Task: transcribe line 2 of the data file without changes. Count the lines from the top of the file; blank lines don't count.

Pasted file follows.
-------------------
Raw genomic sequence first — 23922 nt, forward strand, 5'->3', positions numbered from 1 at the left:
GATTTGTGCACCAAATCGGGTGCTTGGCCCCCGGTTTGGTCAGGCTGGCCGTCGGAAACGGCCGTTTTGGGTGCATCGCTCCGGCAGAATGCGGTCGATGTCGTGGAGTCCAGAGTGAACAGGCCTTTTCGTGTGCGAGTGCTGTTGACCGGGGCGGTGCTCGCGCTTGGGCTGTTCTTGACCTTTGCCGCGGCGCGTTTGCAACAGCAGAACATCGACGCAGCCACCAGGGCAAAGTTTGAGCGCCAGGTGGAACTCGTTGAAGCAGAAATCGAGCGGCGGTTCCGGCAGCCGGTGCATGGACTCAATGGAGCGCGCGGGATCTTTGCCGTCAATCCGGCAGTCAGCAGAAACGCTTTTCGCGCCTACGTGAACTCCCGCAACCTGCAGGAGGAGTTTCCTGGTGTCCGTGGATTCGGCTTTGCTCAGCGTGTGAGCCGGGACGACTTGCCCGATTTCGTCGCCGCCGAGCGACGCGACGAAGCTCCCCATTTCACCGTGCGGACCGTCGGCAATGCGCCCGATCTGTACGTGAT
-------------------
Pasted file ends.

GATTTGTGCACCAAATCGGGTGCTTGGCCCCCGGTTTGGTCAGGCTGGCCGTCGGAAACGGCCGTTTTGGGTGCATCGCTCCGGCAGAATGCGGTCGATGTCGTGGAGTCCAGAGTGAACAGGCCTTTTCGTGTGCGAGTGCTGTTGACCGGGGCGGTGCTCGCGCTTGGGCTGTTCTTGACCTTTGCCGCGGCGCGTTTGCAACAGCAGAACATCGACGCAGCCACCAGGGCAAAGTTTGAGCGCCAGGTGGAACTCGTTGAAGCAGAAATCGAGCGGCGGTTCCGGCAGCCGGTGCATGGACTCAATGGAGCGCGCGGGATCTTTGCCGTCAATCCGGCAGTCAGCAGAAACGCTTTTCGCGCCTACGTGAACTCCCGCAACCTGCAGGAGGAGTTTCCTGGTGTCCGTGGATTCGGCTTTGCTCAGCGTGTGAGCCGGGACGACTTGCCCGATTTCGTCGCCGCCGAGCGACGCGACGAAGCTCCCCATTTCACCGTGCGGACCGTCGGCAATGCGCCCGATCTGTACGTGAT